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Archives for February 2018

Charlie Munger on Bitcoins, Banking, AI, and Life

I recently attended the annual shareholder meeting of Daily Journal Corp, a publishing company based in Los Angeles, US. I am not a shareholder in DJCO, but this was a chance to hear the 94-year old Charlie Munger, who is its chairman and director.

Mr. Munger answered questions from the audience for around two hours – on wide-ranging topics like bitcoins, banking, artificial intelligence, and life – including one from me (see below). Here are excerpts from the notes prepared by Adam Blum (see the link to entire notes at the bottom of the post).

On searching for ideas – The two rules of fishing are to fish where the fish are, and don’t forget the first rule. Investing is the same thing. In some places, no matter how good a fisherman you are, you won’t do well. Life is a long game. Take it as comes and do the best you can, and if you live to an old age, you will get your full share of opportunities, which will be two in total, maybe, but seize one of the two, and you will be alright.

On personal success – Approach life like [Thomas] Carlyle, and get up every day doing the best you can. Marry the right person. Everyone here who’s your age will do well. You’re not that mad at the world; instead you’re trying to cope with how to make it a little better. If you were here with placards shouting, you wouldn’t have bright future. Avoid extremely intense ideology, because it ruins your mind. The kids with the placards are pounding the idiocy in instead of shouting it out.

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Latticework of Mental Models: Hot Hand Fallacy

One of the most embarrassing moments of my childhood was the day when my class teacher asked me something about Sachin Tendulkar. I replied, “Who is Sachin Tendulkar?”

I was in 6th standard. The entire class, including the teacher, burst into laughter. That was the day when I started taking an active interest in cricket. Of course, the motivation was to avoid looking like a fool in a cricket crazy nation.

“Dravid is not in form these days.” Claimed one of my friends.

“I hope he comes back in form soon else they will drop him from the national team.” Argued other friend.

I nodded in agreement. I was faking because one thing that still baffled me was the idea of a player being “in-form” or “out-of-form.”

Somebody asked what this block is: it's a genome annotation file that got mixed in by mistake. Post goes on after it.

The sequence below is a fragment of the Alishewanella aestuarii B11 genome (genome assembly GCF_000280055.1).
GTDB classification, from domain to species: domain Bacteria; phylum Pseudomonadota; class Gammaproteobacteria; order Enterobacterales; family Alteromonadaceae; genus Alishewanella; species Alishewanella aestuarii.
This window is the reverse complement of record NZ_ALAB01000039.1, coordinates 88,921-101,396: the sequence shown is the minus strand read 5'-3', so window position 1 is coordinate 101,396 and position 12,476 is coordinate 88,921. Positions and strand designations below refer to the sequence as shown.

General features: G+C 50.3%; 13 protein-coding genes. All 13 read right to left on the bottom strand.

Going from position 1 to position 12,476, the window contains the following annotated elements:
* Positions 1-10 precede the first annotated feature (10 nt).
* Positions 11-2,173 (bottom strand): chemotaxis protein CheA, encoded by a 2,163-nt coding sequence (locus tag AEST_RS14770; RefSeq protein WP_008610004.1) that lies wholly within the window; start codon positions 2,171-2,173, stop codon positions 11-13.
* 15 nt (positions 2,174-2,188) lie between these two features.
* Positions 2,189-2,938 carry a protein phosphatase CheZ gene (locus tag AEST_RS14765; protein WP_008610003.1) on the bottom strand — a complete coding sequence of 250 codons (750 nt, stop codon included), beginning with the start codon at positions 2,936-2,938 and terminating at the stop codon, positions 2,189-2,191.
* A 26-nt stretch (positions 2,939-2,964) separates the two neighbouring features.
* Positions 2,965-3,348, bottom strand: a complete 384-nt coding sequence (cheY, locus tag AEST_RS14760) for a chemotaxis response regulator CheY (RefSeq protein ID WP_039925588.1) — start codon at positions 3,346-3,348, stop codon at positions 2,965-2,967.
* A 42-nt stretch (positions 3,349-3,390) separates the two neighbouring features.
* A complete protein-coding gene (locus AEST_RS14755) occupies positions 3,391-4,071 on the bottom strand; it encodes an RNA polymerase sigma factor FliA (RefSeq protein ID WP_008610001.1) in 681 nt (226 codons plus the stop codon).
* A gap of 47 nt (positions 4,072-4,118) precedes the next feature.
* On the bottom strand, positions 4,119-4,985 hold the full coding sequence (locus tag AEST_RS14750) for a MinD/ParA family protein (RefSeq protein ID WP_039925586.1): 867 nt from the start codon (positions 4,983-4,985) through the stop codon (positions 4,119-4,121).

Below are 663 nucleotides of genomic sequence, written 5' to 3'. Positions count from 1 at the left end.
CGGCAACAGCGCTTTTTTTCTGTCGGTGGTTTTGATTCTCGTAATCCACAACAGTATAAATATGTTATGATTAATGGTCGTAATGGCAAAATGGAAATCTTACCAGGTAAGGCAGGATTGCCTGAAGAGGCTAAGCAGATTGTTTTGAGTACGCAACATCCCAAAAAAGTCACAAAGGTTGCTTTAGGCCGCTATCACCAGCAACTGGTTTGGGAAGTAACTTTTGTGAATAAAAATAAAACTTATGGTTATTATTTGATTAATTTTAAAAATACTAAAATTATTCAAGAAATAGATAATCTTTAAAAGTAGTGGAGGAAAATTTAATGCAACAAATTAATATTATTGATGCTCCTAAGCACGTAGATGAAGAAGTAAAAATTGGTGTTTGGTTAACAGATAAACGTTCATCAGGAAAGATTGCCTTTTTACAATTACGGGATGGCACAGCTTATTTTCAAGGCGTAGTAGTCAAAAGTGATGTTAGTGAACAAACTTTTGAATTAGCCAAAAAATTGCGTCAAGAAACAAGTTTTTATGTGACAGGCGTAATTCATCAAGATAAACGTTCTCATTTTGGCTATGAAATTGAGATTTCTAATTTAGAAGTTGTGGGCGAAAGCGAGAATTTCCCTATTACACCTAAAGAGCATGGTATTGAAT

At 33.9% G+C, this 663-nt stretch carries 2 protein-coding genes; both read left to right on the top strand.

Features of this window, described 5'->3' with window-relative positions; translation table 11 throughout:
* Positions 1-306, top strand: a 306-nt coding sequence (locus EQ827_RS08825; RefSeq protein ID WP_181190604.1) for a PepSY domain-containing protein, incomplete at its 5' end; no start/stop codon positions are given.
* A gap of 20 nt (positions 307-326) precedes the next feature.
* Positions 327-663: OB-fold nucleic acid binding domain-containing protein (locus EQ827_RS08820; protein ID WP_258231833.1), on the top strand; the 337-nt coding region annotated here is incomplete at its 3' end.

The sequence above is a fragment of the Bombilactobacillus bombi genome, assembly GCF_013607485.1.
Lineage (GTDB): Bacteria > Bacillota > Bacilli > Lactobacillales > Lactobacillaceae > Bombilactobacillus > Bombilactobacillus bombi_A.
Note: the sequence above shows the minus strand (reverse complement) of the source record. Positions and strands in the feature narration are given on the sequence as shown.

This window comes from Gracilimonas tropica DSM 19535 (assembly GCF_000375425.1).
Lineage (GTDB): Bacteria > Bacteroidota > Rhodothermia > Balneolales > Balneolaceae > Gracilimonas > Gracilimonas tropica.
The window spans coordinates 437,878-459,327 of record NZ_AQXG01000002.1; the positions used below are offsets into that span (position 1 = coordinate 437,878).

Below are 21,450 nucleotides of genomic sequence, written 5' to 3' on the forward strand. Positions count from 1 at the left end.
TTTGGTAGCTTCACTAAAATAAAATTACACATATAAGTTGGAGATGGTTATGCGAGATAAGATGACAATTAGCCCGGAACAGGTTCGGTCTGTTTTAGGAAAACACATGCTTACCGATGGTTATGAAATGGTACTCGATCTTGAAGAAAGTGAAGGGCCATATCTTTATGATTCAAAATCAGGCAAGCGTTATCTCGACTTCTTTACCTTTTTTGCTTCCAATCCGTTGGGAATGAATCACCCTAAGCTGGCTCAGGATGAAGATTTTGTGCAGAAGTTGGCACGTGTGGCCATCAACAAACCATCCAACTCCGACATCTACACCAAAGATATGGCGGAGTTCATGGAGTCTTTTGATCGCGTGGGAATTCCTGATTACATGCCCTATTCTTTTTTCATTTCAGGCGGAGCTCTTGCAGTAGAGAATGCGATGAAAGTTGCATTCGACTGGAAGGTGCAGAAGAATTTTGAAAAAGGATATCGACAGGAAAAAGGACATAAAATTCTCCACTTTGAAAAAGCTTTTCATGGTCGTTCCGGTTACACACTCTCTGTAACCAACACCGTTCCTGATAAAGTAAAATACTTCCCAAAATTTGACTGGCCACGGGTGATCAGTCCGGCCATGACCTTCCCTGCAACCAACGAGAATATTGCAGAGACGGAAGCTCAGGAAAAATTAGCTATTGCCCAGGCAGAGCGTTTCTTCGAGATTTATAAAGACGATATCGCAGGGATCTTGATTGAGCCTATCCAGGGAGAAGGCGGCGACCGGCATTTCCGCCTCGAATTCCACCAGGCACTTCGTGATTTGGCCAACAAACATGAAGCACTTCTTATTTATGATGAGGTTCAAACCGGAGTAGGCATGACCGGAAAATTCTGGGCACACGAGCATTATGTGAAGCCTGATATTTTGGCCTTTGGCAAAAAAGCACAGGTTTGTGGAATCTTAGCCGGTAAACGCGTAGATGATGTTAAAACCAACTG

“What’s this in-form and out-of-form business?” I asked my best friend. Typically, looking-like-a-fool fear goes away when you’re with your best buddies, right? He was the only one who I didn’t feel the need to impress with my cricket knowledge.

Well, if a player plays consistently well for many innings, we say he is in good form. Otherwise, he is considered out of form, he explained, “An in-form player is always in demand because he’s expected to continue playing well.”

Why does an in-form player play well? If it’s the past performance that determines the present form then how does it ensure the future performance? Isn’t this form business based on circular logic?

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Dealing with Stock Market’s Moments of Terror

I received this Whatsapp message from a friend recently, where he wanted my opinion on the post-Budget crash in Indian stocks and how to deal with the same…

My friend’s message reminded me of Howard Marks’ Feb. 2016 memo to clients, where he described the situation in the stock market then –

My buddy Sandy was an airline pilot. When asked to describe his job, he always answers, “hours of boredom punctuated by moments of terror.” The same can be true for investment managers, for whom the last few weeks have been an example of the latter. We’ve seen bad news and prices cascading downward. Investors who thought stocks were priced right 20% ago and oil $70 ago now wonder if they aren’t risky at their new reduced prices.

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